While U.S. officials prefer to focus on low-level fighters while hoping that an additional 30,000 troops can pummel the Taliban into a weaker negotiating position, President Karzai's government has stressed the need to reach out to the Islamist movement's leadership, the Washington Post reports. "It's questionable why the United States just wants to reintegrate the low level of the Taliban and not the leadership," said Karzai's policy chief. "That's something they are concerned about, but from the Afghan side, we are trying to include everyone in negotiations." In public statements, the Taliban has predicated any negotiation on the departure of foreign troops.
While the Constitution’s Article I, Section 8, invests Congress with the power “to declare War,” the law school dean points out this has been largely ignored since President Harry Truman in 1950 “de facto changed the Constitution so that not the Congress, but the President, and he alone, makes the decision on war.”
A proposal to swap the bulk of Iran's enriched uranium for fuel for a medical reactor appeared to be revived as President Ahmadinejad said Iran had "no problem" with a deal brokered by the IAEA, the Washington Post reports. U.S. officials reacted cautiously to Ahmadinejad's remarks. "If Mr. Ahmadinejad's comments reflect an updated Iranian position, we look forward to Iran informing the IAEA," said a White House spokesman.
In Viet Nam, for example, U.S. leaders caused the deaths of thousands of their own men and several million Vietnamese after they already knew they had made probably the worst mistake in American history. Velvel writes, “Our top military men create(d) free fire zones where civilians are killed on sight, and bomb and defoliate to the nth degree.” In Iraq, our leaders unleashed “a horrendous reign of terror from the skies, create a thus far thoroughly destabilized post-war society, and then, when all their other myths have shown to be myths, retroactively justify the war by saying that we got rid of an admittedly horrible dictator, his equally horrible sons, and his entirely horrible government.”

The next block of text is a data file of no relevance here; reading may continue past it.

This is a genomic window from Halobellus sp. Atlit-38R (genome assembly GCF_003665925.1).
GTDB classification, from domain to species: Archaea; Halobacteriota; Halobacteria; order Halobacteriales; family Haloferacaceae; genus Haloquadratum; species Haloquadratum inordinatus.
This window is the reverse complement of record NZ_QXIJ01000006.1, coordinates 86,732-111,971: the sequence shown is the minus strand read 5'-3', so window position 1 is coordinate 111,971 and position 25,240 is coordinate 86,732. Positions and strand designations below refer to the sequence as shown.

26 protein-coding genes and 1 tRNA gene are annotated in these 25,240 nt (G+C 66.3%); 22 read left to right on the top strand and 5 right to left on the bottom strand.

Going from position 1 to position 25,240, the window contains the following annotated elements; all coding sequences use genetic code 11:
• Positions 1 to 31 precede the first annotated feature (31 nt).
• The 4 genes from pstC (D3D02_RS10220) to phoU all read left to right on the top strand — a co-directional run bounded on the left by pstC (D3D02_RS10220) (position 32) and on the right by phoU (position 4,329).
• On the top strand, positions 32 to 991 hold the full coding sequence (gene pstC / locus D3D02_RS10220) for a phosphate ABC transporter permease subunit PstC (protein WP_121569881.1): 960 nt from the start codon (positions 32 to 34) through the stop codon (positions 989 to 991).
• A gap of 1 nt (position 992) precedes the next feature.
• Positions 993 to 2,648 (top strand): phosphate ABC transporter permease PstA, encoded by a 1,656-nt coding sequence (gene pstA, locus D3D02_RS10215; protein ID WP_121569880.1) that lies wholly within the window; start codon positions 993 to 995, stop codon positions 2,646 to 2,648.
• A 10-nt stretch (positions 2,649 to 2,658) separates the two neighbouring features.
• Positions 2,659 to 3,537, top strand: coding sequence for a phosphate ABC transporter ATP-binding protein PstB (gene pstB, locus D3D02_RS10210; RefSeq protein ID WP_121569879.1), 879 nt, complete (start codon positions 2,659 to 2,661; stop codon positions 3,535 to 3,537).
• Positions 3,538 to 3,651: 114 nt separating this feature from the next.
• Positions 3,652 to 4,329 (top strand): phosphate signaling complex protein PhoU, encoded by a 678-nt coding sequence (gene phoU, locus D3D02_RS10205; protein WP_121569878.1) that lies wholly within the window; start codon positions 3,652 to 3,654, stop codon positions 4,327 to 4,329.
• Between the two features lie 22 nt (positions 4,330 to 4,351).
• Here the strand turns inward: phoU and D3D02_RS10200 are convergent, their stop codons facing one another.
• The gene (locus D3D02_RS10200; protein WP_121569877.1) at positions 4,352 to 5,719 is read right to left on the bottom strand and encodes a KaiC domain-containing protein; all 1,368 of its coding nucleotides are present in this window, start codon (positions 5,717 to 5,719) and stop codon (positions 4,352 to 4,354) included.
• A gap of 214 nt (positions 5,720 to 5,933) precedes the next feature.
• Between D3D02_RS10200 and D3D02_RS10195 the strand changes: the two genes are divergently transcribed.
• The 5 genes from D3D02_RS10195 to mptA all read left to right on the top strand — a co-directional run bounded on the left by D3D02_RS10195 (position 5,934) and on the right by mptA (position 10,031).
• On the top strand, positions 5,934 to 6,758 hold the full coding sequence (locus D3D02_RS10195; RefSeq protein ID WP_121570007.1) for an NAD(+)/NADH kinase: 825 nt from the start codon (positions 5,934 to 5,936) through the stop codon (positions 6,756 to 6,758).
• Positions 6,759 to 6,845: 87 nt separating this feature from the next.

Since World War Two, an indisputably necessary conflict, Velvel points out the U.S. has fought the Korean War, the Viet Nam War, secret wars in Laos and Cambodia, the First Gulf War, Afghanistan, and the Second Gulf War in Iraq. It has also invaded, bombed or “quarantined” Panama, Grenada, Cuba, Haiti, Somalia, the Sudan, Bosnia, Kosovo, Serbia and Libya, and has “declared” a global war on terrorists.
Yes Magazine's Brooke Jarvis brings tells an entertaining and timely story of Murray Hill Inc, the first corporation to run for political office; proving, I suppose, that some Corps retain a sense of the absurd. Haiti's thoroughly inept government is taking increasing fire from her beleaguered citizens and Jim Hightower is back firing away at Corporate personhood in today's picks.
Sherwood Ross writes about Howard Zinn's view of the "war on terror," Joan Walsh is pleased to see Obama come off the ropes and step into the center of the ring, bin Laden claims that the US did in JD Salinger?, Texas' Jim Hightower says Hang Tax 'em High and Global warming truths in today's picks.